Press Release

Assange extradition is politically motivated, High Court hears

The decision to extradite WikiLeaks founder Julian Assange to the US is illegal because he is accused of ‘political offences,’ the High Court heard today.

Assange is accused by the US government of conspiring with army intelligence analyst Chelsea Manning to leak classified military documents online between January and May 2010. The Australian is seeking permission to appeal a 2021 decision by a UK court to approve his extradition to the US, where he faces charges under the country’s 1917 Espionage Act.

The 52-year-old had initially won his fight against extradition on the grounds he was likely to kill himself if held under harsh US prison conditions. But in December 2021 judges found the US authorities had given sufficient assurances to the UK that Assange would be treated humanely in an American prison, and overturned the decision.

Assange appealed against that ruling, but last June High Court judges upheld the decision to approve the US extradition order, which was signed by then UK home secretary Priti Patel in June 2022. If he is refused permission to bring a further appeal, Assange is likely to be extradited in the coming weeks to face trial for 18 charges, 17 of which fall under the Espionage Act.

The charges include conspiracy to receive, obtain and disclose classified diplomatic and military documents. Assange’s lawyers say he faces up to 175 years in jail if convicted. He has spent the last five years at Belmarsh maximum security prison in southeast London.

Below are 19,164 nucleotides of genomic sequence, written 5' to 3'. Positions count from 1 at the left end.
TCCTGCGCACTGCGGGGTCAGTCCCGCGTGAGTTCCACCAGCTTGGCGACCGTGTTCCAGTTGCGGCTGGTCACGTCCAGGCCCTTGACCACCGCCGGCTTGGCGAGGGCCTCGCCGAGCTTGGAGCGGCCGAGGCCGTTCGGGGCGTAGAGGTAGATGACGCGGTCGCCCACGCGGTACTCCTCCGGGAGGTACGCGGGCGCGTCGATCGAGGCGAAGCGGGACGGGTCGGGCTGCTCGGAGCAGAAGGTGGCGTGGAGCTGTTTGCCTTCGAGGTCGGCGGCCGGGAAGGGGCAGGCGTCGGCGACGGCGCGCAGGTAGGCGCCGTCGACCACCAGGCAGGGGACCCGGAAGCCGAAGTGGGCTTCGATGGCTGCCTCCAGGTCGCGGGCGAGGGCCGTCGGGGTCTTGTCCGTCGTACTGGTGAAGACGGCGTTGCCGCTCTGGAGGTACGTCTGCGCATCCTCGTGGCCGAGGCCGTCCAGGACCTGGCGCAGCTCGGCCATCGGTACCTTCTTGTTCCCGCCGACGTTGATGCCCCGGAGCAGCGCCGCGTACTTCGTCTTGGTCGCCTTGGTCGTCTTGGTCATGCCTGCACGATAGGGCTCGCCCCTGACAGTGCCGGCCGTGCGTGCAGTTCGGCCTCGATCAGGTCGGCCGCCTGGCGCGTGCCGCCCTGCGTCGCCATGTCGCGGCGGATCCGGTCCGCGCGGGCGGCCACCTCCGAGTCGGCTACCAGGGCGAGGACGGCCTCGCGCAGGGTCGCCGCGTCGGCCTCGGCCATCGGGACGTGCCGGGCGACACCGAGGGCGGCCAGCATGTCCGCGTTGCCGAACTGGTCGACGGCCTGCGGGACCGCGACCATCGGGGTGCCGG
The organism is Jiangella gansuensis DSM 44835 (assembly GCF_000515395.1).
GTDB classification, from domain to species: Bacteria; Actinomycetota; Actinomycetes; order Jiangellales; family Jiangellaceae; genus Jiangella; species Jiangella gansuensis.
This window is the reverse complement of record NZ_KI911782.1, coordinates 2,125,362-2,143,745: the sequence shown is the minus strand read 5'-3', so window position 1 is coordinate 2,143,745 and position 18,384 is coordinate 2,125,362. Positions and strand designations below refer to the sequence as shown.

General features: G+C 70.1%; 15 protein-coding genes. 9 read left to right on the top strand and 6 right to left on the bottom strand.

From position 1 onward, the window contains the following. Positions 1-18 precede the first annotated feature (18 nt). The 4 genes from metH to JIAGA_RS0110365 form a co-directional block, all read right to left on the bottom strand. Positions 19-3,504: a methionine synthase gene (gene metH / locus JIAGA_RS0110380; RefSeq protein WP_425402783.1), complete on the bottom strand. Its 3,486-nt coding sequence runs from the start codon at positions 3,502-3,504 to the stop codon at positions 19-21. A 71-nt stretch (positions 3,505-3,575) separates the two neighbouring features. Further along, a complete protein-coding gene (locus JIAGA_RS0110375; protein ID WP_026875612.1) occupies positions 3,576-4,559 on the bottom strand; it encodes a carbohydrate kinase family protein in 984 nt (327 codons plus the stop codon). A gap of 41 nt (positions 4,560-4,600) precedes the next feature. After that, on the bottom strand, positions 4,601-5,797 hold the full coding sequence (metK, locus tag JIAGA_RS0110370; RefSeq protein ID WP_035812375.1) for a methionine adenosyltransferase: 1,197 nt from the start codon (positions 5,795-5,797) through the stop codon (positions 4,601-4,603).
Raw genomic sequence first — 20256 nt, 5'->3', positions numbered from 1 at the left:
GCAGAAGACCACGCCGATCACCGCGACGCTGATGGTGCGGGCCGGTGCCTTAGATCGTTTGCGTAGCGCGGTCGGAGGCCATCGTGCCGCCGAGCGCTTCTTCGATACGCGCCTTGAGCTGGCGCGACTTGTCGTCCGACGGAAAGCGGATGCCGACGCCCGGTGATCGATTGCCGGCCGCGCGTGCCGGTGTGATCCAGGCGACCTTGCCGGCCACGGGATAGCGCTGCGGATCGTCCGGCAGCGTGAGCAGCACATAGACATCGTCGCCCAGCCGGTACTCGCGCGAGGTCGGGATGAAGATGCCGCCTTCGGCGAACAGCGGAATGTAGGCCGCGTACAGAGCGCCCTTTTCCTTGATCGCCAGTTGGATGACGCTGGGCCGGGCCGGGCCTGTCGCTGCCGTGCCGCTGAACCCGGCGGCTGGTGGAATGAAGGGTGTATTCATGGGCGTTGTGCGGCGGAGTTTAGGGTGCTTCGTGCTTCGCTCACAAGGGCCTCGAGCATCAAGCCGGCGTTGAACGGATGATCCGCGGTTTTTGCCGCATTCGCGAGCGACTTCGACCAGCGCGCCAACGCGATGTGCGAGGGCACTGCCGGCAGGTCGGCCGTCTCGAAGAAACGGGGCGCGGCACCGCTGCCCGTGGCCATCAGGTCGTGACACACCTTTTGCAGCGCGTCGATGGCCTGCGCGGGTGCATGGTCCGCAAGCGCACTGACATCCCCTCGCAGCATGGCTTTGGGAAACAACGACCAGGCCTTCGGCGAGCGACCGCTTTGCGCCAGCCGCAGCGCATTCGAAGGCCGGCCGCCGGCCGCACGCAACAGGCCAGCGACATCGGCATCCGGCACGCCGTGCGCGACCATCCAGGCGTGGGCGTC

The charges against Assange relate to the 2010 release by WikiLeaks of 500,000 secret files detailing aspects of military campaigns in Afghanistan and Iraq and secret cables about Guantanamo Bay. This included the notorious ‘Collateral Murder’ video, which showed the July 2007 killing by an American Apache helicopter crew of eleven civilians, including Reuters journalists Namir Noor-Eldeen, 22, and Saeed Chmagh, 40.

The video, recorded by the helicopter gunsight, showed the helicopter crew firing into a group of Iraqi civilian men in Baghdad after being given permission from a commanding officer, killing 11 men and seriously wounding two children. In January 2021, Judge Vannesa Baraitser ruled there was a ‘real risk’ Assange would be locked up at the Administrative Maximum Facility (ADX) if convicted, which would cause his health to significantly deteriorate.